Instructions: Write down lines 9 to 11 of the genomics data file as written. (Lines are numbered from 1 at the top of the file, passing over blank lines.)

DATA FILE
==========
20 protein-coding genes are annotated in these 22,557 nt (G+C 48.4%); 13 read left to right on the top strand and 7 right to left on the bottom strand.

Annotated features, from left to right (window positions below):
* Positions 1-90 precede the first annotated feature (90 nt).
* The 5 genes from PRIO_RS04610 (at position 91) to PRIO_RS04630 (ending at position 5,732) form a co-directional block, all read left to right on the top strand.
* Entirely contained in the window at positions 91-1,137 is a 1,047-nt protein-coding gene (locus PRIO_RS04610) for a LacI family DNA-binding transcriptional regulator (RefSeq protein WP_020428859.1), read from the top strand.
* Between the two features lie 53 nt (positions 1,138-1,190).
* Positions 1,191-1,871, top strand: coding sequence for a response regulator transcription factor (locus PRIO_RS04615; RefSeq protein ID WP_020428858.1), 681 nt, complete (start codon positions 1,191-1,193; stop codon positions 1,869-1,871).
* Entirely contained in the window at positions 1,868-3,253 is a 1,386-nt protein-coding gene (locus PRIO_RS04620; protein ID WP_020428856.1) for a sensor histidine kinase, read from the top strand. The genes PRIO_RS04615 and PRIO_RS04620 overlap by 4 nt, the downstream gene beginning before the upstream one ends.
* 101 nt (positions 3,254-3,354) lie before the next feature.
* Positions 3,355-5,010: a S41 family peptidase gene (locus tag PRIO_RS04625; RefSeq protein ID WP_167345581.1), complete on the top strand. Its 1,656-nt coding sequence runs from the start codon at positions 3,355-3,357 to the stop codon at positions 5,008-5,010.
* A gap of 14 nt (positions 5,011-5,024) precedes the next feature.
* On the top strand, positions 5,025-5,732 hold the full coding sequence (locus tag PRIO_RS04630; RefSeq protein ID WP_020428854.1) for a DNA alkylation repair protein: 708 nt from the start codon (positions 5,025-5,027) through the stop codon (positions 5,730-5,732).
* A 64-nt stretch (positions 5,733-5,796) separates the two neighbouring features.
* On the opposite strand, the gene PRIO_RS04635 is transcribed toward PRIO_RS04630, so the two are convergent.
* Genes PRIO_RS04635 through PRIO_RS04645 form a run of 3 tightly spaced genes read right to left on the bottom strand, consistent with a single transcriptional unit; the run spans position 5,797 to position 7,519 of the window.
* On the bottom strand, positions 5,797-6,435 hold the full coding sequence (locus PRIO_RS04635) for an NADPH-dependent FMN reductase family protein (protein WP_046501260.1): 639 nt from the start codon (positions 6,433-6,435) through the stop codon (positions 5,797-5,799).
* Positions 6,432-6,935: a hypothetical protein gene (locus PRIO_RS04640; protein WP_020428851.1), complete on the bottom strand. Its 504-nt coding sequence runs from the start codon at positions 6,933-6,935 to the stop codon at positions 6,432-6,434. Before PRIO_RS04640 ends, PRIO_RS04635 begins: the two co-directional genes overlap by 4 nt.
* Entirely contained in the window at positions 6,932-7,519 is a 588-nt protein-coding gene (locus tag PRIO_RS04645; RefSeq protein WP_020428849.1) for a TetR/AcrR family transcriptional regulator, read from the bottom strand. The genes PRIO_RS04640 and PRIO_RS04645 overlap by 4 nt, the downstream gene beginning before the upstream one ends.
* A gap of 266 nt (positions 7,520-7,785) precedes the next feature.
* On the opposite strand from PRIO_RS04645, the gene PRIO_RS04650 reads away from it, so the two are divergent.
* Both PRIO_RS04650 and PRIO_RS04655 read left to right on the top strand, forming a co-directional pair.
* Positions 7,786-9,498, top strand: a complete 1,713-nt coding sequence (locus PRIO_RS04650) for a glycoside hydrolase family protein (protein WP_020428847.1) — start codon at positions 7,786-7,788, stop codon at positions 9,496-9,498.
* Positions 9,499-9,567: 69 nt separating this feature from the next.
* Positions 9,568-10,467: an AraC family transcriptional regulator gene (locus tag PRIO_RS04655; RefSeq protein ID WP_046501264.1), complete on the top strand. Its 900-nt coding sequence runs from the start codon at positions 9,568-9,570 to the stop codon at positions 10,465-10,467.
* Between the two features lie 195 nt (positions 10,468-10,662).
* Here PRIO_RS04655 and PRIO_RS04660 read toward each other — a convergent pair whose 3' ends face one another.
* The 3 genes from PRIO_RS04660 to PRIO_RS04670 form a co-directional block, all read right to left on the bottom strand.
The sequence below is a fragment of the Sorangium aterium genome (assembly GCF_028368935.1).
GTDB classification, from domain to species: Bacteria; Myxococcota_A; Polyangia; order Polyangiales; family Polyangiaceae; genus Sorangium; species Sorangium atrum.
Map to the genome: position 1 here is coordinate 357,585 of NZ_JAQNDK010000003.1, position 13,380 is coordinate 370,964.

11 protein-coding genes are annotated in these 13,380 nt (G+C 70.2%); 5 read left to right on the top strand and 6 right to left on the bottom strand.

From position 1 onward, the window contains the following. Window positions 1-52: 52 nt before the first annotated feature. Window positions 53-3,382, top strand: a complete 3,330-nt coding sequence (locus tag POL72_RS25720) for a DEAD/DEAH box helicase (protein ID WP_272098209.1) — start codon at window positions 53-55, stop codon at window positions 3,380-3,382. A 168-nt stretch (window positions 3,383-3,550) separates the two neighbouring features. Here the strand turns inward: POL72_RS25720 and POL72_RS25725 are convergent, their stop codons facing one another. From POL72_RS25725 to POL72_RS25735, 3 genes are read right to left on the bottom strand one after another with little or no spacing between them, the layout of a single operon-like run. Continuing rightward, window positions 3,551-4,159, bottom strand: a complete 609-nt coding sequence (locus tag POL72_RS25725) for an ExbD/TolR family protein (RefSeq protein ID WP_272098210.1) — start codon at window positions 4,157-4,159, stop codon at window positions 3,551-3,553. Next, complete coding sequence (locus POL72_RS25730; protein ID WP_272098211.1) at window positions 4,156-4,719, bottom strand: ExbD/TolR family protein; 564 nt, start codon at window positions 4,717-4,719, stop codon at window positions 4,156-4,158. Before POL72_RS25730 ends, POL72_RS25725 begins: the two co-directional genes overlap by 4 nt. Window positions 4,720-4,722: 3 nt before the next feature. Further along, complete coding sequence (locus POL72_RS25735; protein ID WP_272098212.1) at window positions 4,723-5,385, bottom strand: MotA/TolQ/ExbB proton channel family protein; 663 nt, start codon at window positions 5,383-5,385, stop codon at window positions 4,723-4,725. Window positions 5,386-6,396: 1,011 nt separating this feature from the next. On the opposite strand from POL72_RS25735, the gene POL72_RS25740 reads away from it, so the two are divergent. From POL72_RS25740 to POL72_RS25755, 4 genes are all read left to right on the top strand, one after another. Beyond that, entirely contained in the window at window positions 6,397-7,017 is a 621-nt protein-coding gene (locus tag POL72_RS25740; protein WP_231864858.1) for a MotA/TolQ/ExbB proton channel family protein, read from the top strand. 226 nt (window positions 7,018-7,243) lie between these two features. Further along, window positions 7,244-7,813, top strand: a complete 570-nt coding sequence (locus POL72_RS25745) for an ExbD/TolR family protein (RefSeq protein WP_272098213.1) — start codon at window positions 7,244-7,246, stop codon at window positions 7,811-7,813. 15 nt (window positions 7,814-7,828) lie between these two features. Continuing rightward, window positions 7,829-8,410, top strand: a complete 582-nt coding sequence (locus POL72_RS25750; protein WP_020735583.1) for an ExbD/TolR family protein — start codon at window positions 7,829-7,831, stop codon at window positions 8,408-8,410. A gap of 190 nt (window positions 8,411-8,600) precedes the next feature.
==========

* 101 nt (positions 3,254-3,354) lie before the next feature.
* Positions 3,355-5,010: a S41 family peptidase gene (locus tag PRIO_RS04625; RefSeq protein ID WP_167345581.1), complete on the top strand. Its 1,656-nt coding sequence runs from the start codon at positions 3,355-3,357 to the stop codon at positions 5,008-5,010.
* A gap of 14 nt (positions 5,011-5,024) precedes the next feature.